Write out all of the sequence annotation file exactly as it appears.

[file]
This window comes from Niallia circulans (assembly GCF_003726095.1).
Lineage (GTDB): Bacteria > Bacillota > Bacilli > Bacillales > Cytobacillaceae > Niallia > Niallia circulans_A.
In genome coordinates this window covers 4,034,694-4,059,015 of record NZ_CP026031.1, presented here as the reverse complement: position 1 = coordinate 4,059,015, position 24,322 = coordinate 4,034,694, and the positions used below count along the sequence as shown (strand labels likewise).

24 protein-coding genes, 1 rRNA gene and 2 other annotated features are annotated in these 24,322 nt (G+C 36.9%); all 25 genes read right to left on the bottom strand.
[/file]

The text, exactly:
This window comes from Niallia circulans (assembly GCF_003726095.1).
Lineage (GTDB): Bacteria > Bacillota > Bacilli > Bacillales > Cytobacillaceae > Niallia > Niallia circulans_A.
In genome coordinates this window covers 4,034,694-4,059,015 of record NZ_CP026031.1, presented here as the reverse complement: position 1 = coordinate 4,059,015, position 24,322 = coordinate 4,034,694, and the positions used below count along the sequence as shown (strand labels likewise).

24 protein-coding genes, 1 rRNA gene and 2 other annotated features are annotated in these 24,322 nt (G+C 36.9%); all 25 genes read right to left on the bottom strand.